Only few of our readers need a reminder that the out-going Chairman of the OAU is an alleged supporter of the RUF. If he is, then he ought to take some responsibility for the atrocities and the organisation is discredited and needs to offer an apology to the suffering people of Sierra Leone. President Kabbah made a passionate plea to all Sierra Leoneans to "forgive and forget," and declared that "the civil war in our country is at an end, and we have all resolved never again to take up arms to settle our political differences". That call by the president may be genuine and in place. But will it be an easy thing for the people to do?

Forgiveness is a gift from God. It is a virtue that all people of God should work towards and is an essential of reconciliation. But signs of repentance on the part of the rebels are also needed to make the process of reconciliation complete. The President on behalf of his people offered forgiveness to the rebels. They can only show their willingness to accept the gift of forgiveness from the President by showing signs of repentance.

To forget can be dangerous. If we must resolve never again to take up arms to settle our political differences, we need not forget the pain and suffering caused when we do otherwise. In place of "forgetting" the people of Sierra Leone will do well to rather adopt a posture of "reconciling memory". In reconciling memory you remember and consciously forgive. You remember the events and feelings and resolve to work towards eliminating all that caused it in the first instance.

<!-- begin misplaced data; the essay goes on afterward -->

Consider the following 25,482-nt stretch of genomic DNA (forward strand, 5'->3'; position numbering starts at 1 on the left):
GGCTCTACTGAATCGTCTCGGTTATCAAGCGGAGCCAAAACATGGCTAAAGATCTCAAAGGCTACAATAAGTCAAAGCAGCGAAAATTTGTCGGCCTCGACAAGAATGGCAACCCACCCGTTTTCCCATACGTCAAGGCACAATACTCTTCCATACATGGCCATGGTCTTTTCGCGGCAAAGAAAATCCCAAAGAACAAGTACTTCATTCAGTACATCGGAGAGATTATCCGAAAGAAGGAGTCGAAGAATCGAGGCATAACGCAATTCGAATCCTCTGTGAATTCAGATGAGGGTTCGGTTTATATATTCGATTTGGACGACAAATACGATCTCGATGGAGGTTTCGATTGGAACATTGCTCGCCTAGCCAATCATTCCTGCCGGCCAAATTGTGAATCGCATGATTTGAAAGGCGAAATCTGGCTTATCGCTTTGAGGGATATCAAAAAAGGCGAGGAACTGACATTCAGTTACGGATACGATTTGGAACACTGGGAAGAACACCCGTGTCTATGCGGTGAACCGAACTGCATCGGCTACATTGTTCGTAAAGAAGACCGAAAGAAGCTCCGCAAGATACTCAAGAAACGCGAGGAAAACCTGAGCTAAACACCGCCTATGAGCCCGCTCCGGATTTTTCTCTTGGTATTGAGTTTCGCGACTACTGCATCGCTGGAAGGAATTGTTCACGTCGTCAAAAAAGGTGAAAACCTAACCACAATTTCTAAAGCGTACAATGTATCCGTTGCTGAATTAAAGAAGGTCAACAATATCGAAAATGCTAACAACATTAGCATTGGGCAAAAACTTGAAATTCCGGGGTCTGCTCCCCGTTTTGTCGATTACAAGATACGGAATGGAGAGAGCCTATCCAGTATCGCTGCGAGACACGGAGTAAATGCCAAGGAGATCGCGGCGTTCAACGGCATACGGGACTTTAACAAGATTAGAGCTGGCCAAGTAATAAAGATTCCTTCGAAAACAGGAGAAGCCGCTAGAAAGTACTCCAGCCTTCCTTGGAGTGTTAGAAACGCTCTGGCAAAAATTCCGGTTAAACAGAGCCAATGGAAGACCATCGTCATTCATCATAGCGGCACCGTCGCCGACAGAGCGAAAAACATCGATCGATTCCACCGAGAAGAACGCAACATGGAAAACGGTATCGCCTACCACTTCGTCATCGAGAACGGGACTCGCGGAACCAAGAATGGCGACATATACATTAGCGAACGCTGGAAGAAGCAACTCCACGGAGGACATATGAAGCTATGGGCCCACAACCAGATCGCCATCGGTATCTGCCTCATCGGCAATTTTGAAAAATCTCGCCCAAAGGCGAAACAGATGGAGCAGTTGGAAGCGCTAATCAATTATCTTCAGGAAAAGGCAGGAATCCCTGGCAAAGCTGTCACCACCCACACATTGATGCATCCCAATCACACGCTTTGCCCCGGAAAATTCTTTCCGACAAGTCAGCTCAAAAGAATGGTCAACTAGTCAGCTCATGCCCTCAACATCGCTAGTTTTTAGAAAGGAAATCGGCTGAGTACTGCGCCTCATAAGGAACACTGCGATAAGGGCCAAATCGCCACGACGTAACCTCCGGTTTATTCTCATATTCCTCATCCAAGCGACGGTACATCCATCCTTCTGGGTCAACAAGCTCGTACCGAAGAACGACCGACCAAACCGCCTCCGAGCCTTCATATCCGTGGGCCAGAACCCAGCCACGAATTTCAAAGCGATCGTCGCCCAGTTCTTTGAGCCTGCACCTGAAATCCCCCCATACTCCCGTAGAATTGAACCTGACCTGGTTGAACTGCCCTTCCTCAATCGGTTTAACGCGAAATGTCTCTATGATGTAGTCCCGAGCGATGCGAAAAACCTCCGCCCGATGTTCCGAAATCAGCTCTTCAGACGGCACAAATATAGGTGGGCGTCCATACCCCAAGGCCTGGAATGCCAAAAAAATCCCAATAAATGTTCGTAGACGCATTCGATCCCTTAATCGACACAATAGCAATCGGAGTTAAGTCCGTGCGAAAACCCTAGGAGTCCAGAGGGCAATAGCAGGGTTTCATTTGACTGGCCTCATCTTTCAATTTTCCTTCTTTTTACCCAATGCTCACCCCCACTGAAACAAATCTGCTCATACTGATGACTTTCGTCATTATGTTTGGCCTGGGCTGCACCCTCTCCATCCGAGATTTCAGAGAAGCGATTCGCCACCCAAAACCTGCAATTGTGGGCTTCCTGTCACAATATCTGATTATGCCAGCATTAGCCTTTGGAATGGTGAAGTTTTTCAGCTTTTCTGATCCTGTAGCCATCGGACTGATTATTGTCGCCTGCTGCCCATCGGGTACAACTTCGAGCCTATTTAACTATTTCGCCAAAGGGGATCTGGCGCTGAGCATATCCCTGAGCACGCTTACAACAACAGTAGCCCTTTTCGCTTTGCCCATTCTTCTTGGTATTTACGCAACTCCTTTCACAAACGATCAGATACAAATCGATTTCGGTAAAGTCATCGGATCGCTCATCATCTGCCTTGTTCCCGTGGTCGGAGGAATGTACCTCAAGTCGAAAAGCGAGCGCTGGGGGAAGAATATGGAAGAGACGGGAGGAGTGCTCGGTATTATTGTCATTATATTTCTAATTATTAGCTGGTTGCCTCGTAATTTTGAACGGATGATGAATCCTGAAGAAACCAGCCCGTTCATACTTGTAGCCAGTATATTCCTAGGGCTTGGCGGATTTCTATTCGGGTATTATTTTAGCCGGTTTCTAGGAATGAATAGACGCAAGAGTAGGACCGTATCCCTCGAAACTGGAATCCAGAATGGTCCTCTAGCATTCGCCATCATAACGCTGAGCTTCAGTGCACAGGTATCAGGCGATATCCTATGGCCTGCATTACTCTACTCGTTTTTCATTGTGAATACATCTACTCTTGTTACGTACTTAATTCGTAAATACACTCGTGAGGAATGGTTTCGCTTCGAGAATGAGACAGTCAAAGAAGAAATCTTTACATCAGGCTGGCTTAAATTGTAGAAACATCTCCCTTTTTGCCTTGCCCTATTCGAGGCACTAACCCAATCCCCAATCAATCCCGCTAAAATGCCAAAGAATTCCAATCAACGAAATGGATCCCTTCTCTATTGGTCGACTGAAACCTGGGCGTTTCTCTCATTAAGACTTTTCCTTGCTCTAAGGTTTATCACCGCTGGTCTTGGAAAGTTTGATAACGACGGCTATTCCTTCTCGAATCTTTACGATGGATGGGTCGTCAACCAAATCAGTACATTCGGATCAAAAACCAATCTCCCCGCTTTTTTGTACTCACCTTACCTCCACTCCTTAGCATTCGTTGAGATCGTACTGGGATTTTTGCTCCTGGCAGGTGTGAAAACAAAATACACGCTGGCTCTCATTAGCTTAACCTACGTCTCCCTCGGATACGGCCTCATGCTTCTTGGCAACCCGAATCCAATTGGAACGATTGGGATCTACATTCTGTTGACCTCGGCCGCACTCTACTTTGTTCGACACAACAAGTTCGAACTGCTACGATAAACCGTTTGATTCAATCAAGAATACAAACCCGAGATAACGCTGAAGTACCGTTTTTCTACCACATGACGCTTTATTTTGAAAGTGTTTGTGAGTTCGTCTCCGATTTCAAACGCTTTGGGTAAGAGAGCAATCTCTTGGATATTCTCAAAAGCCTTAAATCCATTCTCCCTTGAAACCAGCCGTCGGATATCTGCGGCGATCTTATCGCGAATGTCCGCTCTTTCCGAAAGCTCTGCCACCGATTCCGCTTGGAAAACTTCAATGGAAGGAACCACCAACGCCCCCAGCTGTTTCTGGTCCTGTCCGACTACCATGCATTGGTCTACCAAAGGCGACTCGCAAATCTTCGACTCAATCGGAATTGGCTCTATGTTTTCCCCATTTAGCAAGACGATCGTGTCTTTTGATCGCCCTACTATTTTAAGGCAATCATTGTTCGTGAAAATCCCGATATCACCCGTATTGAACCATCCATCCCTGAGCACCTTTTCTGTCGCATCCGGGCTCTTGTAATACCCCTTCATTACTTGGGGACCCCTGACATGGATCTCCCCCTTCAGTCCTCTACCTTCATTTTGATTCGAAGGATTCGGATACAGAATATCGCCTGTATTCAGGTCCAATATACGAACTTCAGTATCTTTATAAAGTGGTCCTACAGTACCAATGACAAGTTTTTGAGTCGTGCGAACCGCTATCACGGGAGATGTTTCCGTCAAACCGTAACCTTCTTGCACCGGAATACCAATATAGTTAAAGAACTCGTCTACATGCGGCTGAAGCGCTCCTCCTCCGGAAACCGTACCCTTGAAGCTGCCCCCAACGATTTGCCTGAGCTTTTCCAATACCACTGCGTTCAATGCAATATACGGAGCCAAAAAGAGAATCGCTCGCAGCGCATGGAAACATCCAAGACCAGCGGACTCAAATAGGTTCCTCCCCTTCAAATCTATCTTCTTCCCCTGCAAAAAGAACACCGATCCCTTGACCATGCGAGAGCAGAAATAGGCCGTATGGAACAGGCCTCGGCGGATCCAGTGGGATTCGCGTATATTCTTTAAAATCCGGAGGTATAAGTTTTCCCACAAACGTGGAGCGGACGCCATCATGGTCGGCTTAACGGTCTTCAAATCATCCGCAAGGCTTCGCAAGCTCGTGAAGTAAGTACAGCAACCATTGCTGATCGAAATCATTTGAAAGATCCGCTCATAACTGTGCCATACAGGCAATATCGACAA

This posture came out strongly when President Kabbah told the gathering of Heads of States, members of Sierra Leone's Inter-Religious Council and representatives from civil society groups: "I hope we shall all learn from this and try to embrace peace". That learning should be for all times and forgetting would not help the process but reconciling memory will. President Kabbah dedicated the accord to all Sierra Leone's children, whom he referred to as "the most vulnerable victims of war". Before signing, he lifted up three-year-old Memuna Massiray, whose right hand had been hacked off by rebel fighters. In her remaining arm Memuna held a teddy bear. "This," Kabbah said, "is the product of war". That girl can never forget that she is without a right hand. She will surely want to know what happened to her right hand and she will not forget to ask. She deserves the right to be told the truth. No amount of forgetting can help.

As a gesture of goodwill, the President gave the rebel leader a Sierra Leonean passport. There is also a proposal to set up a "truth commission" such as the Desmond Tutu Commission in South Africa to allow victims to "tell their stories" and a "human rights commission" which would strengthen machinery for addressing grievances and alleged violations of basic human rights. May be this will aid the reconciliation process.

More Information on Sierra Leone


FAIR USE NOTICE: This page contains copyrighted material the use of which has not been specifically authorized by the copyright owner. Global Policy Forum distributes this material without profit to those who have expressed a prior interest in receiving the included information for research and educational purposes. We believe this constitutes a fair use of any such copyrighted material as provided for in 17 U.S.C § 107. If you wish to use copyrighted material from this site for purposes of your own that go beyond fair use, you must obtain permission from the copyright owner.